Chart of USDJPY Overlaid with the US-Japan 10-Year Yield Differential (Daily)
Another distraction (in the lead up) and catalyst (after the fact) for the Dollar in the week ahead is the US mid-term elections. Given the weight of political risks in the global financial system these past months – trade wars, Brexit, Italy versus EU, etc – there is likely to be a close eye kept on this event. There is no doubt recognition of the uncertainty it poses for direction and activity level which has likely curbed the follow through this past week. However, implied volatility readings show that such concern perhaps underappreciates the impact the event may have. Below is the aggregate of expected (implied) volatility over the coming week through EURUSD, GBPUSD, USDJPY and AUDUSD. It is the highest in approximately 5 months but the level is still low given the circumstances. If the volatility that is realized overtakes what was expected, we may see short-term breaks with a little more run behind them.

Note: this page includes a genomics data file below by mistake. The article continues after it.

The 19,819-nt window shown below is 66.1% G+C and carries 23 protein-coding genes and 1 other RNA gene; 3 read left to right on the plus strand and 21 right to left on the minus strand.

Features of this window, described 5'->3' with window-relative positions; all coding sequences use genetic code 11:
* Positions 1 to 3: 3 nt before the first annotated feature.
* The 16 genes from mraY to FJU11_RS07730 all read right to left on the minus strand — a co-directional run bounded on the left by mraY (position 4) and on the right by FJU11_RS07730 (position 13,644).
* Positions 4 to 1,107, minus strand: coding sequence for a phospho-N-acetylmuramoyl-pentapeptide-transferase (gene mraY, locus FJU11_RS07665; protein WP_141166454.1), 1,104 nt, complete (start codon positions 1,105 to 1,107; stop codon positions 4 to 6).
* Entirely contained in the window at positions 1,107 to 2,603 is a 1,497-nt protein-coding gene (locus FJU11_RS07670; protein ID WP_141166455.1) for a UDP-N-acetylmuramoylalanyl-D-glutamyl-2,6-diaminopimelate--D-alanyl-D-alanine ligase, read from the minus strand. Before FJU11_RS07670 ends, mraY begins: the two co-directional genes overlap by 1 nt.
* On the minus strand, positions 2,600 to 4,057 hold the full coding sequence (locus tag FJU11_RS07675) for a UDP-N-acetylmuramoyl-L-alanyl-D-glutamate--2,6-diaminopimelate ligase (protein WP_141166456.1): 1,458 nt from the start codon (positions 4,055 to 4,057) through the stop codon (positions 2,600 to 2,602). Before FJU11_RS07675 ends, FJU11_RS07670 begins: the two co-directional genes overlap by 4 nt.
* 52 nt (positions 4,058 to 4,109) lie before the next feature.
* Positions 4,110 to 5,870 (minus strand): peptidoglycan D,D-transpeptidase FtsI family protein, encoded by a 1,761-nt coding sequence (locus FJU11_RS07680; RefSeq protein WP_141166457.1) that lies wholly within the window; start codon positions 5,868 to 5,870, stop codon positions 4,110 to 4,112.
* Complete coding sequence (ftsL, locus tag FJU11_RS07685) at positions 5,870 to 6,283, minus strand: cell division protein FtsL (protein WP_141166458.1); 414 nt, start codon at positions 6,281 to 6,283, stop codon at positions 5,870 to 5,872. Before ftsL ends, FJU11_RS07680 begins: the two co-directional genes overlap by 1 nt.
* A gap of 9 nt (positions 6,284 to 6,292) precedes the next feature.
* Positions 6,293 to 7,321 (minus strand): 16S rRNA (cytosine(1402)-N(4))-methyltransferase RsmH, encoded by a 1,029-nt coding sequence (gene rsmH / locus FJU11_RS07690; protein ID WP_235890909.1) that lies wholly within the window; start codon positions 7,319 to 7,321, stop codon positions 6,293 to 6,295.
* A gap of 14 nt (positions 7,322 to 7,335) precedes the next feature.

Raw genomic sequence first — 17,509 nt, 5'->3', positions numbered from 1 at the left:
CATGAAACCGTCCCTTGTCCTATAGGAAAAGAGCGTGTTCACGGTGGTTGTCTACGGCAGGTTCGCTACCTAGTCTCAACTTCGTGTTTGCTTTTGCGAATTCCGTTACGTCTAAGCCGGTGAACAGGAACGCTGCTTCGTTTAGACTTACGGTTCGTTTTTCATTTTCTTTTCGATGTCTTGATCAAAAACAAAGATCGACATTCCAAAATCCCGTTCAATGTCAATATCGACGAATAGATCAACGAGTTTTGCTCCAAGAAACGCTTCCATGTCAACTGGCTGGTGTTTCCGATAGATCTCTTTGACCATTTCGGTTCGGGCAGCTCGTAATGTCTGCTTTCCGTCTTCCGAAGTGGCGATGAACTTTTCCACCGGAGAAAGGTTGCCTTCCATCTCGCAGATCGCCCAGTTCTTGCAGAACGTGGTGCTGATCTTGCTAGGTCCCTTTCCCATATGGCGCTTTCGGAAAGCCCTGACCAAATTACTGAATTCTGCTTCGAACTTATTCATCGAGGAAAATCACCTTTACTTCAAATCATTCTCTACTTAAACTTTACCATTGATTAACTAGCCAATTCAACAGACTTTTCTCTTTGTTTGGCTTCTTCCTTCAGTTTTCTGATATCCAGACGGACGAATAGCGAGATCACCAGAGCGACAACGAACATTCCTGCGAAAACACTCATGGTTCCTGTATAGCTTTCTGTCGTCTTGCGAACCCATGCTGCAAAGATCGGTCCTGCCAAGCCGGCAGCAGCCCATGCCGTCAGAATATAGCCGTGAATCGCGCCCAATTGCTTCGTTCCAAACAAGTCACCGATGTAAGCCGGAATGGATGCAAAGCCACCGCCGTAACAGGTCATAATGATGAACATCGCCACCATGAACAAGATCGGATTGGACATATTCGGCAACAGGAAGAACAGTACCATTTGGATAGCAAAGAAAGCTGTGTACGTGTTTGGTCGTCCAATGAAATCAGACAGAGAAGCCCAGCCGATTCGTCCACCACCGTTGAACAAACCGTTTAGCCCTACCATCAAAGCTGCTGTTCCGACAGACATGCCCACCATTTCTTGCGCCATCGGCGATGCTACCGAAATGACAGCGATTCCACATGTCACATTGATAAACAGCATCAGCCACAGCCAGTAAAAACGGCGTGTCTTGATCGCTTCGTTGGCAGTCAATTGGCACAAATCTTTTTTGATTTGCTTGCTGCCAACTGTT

Chart of DXY Dollar Index and an Aggregate 1-Week Implied Volatility Reading (Daily)
Positioning remains one of the lesser appreciated environmental elements behind market movement that can take up the call for a more significant drive in the future. Below we have EURUSD overlaid with the aggregate open futures positioning behind the pair. This is one of the most liquid FX futures contracts, so it stands as the best proxy for market appetite behind the much more liquid spot instrument. We have seen a notable retreat in net exposure to the pair as it has retreat from 2018’s high of 1.2500/2600. And yet, the market is still showing far greater interest to the pair relative to average of the past eight years. This may very well show an anticipation for volatility which prompts exposure for speculative purposes or more ‘virtuous’ hedging appetite.